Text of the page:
From Quelbé to calypso, it would be difficult to stroll along a street in the U.S. Virgin Islands and not hear music of some kind. Though quite diverse, the music of the U.S. Virgin Islands is a source of great pleasure and pride among islanders, whose rich history and cultural traditions are intertwined in myriad melodies and lyrics.
Quelbé, St. Croix’s indigenous folk music, is an exuberant expression of Crucian life. Also known as “scratch band music,” Quelbé musicians use hand-made instruments to create music of stunning originality that resonates with the history of the island. Quelbé instruments are varied, ranging from gourds and tin cans, to cane, string and wood – virtually anything that can be “scratched up.” Historical events, everyday news and island life all are sources of lyrical inspiration. For those who appreciate native music and the significance of an oral history passed down through generations, Quelbé is an essential part of any visit to the islands.
Interestingly, scratch music dates back to the 18th century when the islands were under Danish rule. It was brought to St. Croix by West African slaves who worked the island’s sugar plantations. The slaves’ rich musical and story-telling traditions proved an enduring legacy. Influenced by the European colonists’ own forms of music, the slave bands devised instruments using whatever materials they could find. These slave bands were the forerunners to today’s scratch bands.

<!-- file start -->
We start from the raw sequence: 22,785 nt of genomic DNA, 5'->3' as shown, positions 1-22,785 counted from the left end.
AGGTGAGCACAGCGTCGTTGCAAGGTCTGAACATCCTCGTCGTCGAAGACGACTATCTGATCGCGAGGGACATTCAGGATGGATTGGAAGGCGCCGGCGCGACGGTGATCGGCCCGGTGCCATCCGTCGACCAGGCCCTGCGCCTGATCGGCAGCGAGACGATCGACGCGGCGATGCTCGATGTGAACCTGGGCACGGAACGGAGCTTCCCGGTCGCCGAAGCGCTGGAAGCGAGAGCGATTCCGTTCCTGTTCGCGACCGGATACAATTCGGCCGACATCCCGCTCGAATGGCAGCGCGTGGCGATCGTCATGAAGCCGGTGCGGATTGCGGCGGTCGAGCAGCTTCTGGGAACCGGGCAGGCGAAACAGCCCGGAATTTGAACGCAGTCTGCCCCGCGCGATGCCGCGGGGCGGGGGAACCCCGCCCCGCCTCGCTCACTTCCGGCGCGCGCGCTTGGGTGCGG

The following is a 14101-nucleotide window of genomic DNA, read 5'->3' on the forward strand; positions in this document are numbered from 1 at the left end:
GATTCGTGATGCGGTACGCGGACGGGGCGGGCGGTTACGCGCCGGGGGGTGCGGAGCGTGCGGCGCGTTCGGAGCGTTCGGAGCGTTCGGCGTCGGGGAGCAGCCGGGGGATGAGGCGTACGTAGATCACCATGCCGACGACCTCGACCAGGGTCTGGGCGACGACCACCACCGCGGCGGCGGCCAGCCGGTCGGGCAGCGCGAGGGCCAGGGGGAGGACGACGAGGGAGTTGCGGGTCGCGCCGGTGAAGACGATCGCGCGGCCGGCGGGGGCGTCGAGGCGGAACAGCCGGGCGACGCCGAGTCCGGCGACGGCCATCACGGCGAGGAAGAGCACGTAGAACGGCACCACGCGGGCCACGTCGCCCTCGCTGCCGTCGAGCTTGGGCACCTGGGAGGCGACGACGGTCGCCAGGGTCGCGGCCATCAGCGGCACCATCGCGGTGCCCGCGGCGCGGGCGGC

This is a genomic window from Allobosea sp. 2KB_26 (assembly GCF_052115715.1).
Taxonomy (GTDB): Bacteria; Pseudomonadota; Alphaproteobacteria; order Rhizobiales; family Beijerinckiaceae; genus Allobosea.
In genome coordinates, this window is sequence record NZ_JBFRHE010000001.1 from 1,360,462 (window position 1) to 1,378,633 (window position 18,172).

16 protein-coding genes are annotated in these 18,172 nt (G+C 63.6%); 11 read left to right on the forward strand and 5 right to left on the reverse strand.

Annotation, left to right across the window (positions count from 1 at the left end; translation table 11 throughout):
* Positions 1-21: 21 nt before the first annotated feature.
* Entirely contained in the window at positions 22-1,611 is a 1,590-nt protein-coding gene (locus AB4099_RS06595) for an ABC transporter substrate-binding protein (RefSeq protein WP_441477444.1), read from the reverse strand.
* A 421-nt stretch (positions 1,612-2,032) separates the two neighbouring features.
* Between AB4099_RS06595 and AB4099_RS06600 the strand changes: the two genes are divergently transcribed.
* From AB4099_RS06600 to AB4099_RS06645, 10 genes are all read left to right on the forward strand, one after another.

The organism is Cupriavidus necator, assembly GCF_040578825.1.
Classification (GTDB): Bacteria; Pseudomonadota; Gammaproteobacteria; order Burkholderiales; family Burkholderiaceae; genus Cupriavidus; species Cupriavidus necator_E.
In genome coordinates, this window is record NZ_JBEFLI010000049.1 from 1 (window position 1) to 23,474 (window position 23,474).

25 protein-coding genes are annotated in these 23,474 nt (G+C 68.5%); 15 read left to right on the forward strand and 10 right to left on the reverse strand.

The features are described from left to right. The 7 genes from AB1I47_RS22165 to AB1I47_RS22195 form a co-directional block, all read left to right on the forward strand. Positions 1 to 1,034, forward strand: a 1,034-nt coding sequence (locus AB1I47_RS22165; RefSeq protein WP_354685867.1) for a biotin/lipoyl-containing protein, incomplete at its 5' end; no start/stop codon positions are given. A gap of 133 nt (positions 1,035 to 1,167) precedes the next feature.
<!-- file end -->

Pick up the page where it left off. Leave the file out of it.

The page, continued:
Quelbé, the official music of the territory, is most often heard at traditional and cultural festivals on St. Croix; but, along with steel pans, calypso and reggae, it can also be heard at night clubs, on the beach and in virtually any informal setting, as well as on St. John and St. Thomas.
Like Quelbé, calypso dates back to the arrival of the first slaves from West Africa. Banned from speaking to each other, the slaves began to communicate through song, using calypso. Today, calypso is heard most prevalently during Carnival, its lyrics often an amusing social commentary.
Equally captivating to visitors is quadrille, the traditional folk dance of the Virgin Islands. Quadrille originated in France in the 18th century as a court dance for Napoleon and first appeared in the Virgin Islands in the early 19th century. The quadrille dance varies from island to island; for example, on St. Thomas, the French German Quadrille is considered stately while, on St. Croix, the Imperial Quadrille is known for its amusing and animated style. Preserving and teaching the islands’ unique folk dancing is the work of St. Croix’s Heritage Dancers, a performing ensemble that can be seen regularly around the island.
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